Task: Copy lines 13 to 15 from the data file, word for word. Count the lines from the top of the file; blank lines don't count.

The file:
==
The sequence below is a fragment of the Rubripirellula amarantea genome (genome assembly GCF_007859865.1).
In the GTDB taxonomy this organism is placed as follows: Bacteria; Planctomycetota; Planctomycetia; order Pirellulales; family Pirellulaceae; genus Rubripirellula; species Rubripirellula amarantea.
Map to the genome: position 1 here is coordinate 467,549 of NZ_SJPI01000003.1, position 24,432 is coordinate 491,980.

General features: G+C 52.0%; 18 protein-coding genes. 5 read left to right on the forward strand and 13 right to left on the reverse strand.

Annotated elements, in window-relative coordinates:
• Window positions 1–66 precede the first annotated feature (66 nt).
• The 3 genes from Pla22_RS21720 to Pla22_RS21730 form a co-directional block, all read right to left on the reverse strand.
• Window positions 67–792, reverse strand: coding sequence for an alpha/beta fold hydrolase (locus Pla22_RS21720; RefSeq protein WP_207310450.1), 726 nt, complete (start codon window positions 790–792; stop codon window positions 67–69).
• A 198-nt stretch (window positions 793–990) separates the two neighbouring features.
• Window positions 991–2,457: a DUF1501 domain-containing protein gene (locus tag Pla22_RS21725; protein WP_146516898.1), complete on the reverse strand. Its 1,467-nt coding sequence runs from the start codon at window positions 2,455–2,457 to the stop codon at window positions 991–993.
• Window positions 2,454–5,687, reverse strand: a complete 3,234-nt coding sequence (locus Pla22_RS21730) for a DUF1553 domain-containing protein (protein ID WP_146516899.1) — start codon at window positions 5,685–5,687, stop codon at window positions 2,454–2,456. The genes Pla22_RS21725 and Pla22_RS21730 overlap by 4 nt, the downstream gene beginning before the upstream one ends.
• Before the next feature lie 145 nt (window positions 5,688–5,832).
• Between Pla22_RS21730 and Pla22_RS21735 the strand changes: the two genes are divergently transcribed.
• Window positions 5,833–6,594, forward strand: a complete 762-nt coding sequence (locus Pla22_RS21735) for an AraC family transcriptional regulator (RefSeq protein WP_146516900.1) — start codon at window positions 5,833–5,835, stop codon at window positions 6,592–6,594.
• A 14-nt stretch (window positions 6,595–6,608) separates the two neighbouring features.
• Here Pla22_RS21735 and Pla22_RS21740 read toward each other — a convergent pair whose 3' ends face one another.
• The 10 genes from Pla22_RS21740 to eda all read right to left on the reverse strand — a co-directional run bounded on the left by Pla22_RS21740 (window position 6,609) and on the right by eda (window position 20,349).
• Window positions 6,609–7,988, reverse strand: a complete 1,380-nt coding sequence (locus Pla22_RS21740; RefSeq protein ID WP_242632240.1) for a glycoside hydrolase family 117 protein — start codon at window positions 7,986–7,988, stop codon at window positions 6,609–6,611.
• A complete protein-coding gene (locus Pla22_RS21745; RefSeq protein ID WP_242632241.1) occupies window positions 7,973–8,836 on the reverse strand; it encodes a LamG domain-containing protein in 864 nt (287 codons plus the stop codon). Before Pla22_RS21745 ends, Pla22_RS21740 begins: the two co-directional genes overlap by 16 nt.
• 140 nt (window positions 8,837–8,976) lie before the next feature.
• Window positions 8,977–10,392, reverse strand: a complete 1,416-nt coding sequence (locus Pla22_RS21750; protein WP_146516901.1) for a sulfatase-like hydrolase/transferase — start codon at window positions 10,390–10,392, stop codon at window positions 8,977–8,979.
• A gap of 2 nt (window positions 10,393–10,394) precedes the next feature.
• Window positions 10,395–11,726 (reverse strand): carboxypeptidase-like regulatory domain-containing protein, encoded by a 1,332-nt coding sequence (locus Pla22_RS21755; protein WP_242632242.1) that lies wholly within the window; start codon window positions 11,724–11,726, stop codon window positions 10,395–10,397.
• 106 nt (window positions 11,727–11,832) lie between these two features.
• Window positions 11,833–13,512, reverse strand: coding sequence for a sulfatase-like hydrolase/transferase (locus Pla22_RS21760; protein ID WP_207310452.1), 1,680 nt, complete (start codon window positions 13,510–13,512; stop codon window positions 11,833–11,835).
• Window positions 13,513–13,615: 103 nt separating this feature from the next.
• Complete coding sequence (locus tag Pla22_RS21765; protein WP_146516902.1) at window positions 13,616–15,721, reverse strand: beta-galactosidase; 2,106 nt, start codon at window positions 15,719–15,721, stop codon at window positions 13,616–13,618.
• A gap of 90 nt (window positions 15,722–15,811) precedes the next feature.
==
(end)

• Between Pla22_RS21730 and Pla22_RS21735 the strand changes: the two genes are divergently transcribed.
• Window positions 5,833–6,594, forward strand: a complete 762-nt coding sequence (locus Pla22_RS21735) for an AraC family transcriptional regulator (RefSeq protein WP_146516900.1) — start codon at window positions 5,833–5,835, stop codon at window positions 6,592–6,594.
• A 14-nt stretch (window positions 6,595–6,608) separates the two neighbouring features.